The other thing that’s often missing from the model, I think, is the degree to which technological capability is built into the existing network of use. Put another way, the sum total of what everybody in a society has learned on the job by doing it, plus the understanding that’s embedded in the physical capital in place, is pretty much the entirety of what is meant by the technological level of the society. No one person needs to know how the whole fits together in order for it to function. And, in fact, it would probably be impossible to piece together the sum total from merely what is written down or otherwise documented. It might even be impossible to piece it all together from the sum total of what is consciously understood by everybody, although that would come a lot closer to replicating it.
A better model, I think, is one that sees technological progress as the result of a civilization-scale search algorithm. The abstract space being searched through is defined by the objective world, but the subset of the space that is accessible at any given moment is determined by the existing state of the society. Notably, once a technological solution is found by one society (or subsection of a given society), it is portable. But its portability is limited: artifacts are more readily transmitted than the techniques used to create the final artifacts, which in turn are more readily transmitted than the network of practices that are necessary to have invented the technique in the first place.
So we have a feedback loop here, where the influence goes both ways. The structure of a society determines in some ways what technologies it can develop or make use of, the use of which can feedback into changing the structure of that society, making a different set of technologies possible, and so on and so forth. Importantly, there’s no real guarantee here, in theory, that technology will advance. It’s logically possible that a given technological change, discovered by (or ported to) a society will cause a feedback shift in that society’s structure that leads to reduced energy capture or increased net costs, leading to regression in the objective, thermodynamic metrics I’ve been using.
I postulate that this is the mechanism by which civilization has proven itself superior to non-civilized society, hearkening back to the previous discussion of the merits of civilization. Civilized societies have proven better able to search the technology possibility space and change themselves to occupy progressively more optimal locations, yielding exponential growth in energy capture, as compared to the much lower growth rates posted by uncivilized competitors.
And this is really important. History has all sorts of examples of societies coming up with key innovations and then using them to outcompete their rivals. When the competition and the innovations are military, this ends up with the conquest or domination of the laggards, until the new military technology becomes the norm. But, as David Landes pointed out in his book The Wealth and Poverty of Nations, once military technology began to change rapidly enough, it became impossible for less innovative countries to keep up by purchasing foreign armaments and expertise. This was because they weren’t able to implement the necessary reforms quickly and thoroughly enough. By the time they had, the leading nations were already on to the next revolution and all the arduous effort to reform proved fruitless.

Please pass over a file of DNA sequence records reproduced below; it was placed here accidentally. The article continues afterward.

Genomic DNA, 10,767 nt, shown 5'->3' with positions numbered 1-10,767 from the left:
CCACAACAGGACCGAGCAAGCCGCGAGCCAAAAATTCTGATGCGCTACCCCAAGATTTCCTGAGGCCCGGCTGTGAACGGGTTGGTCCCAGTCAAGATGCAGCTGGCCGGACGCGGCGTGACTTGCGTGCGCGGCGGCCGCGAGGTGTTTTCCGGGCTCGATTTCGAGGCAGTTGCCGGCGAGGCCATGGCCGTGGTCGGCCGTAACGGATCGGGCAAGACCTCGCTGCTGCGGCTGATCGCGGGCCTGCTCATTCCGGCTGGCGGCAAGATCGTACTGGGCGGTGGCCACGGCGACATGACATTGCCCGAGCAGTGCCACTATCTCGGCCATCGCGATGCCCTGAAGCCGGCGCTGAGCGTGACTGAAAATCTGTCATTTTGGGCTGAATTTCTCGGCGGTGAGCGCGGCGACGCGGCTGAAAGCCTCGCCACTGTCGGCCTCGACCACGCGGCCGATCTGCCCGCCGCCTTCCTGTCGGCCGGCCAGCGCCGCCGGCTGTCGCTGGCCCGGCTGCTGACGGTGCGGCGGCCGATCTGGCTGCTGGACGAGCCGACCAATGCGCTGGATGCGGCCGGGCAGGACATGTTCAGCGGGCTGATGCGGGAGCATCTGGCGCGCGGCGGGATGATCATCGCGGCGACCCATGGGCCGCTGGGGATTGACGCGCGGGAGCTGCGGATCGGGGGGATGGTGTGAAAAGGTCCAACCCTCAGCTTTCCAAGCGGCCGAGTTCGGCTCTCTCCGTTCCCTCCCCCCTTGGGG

In the terms I’ve been using, the guns themselves (the artifacts) were the most easily transferred. But they weren’t nearly as useful without up-to-date drill techniques and military organization (the practices). And once the organization was finally in place, it turned out that it was problematic to support without broader societal reforms (the ability to have come up with the technology in the first place) which were wrenchingly painful to adopt.
The competition doesn’t necessarily require fighting. The Cold War was won by the West in large part because the United States was able to demonstrate to the Soviet Union that they would be unable to match the military research and development expenditures the US was able to bring to bear without significant structural changes. The fallout from the attempted reform effort – glasnost and perestroika – ended up undermining the basis for the Soviet Union as a political entity.
However, although technological discoveries are portable to some degree, they’re tied in large part to the continued existence and flourishing of societies that implement them. History shows that when advanced societies do collapse, technological achievements can be entirely lost. For example, nobody has yet been able to replicate the Greek Fire used by ancient navies to burn their opponents, and modern scientists reported just last year how to create the superior concrete that matched the ancient Roman formula.
Technological regression accompanies collapse in aggregate as well as in anecdote. According to Ian Morris’s numbers, there have been three massive technological regressions by the thermodynamic definition; all of which are associated with major failures of civilization. The first was the collapse of the Bronze Age civilizations in Mesopotamia and the Eastern Mediterranean, after which energy capture numbers did not recover in the region for roughly 700 years. The second was the failure of the Roman Empire, which peaked at roughly 100 AD. This peak was not reached again until the beginning of the modern era, about 1600 years later. And the third was the collapse of the Song Dynasty in China, which took about 200 years to recover from and several hundred more to exceed.
So the upshot is that stakes are almost unimaginably high. When civilization falters, it takes generations to put back together the whole set of technical techniques that go into maintaining the system at that advanced level. And after the rebuild, much like after an inquisitive child disassembles and reassembles a toaster, there are usually some pieces left over.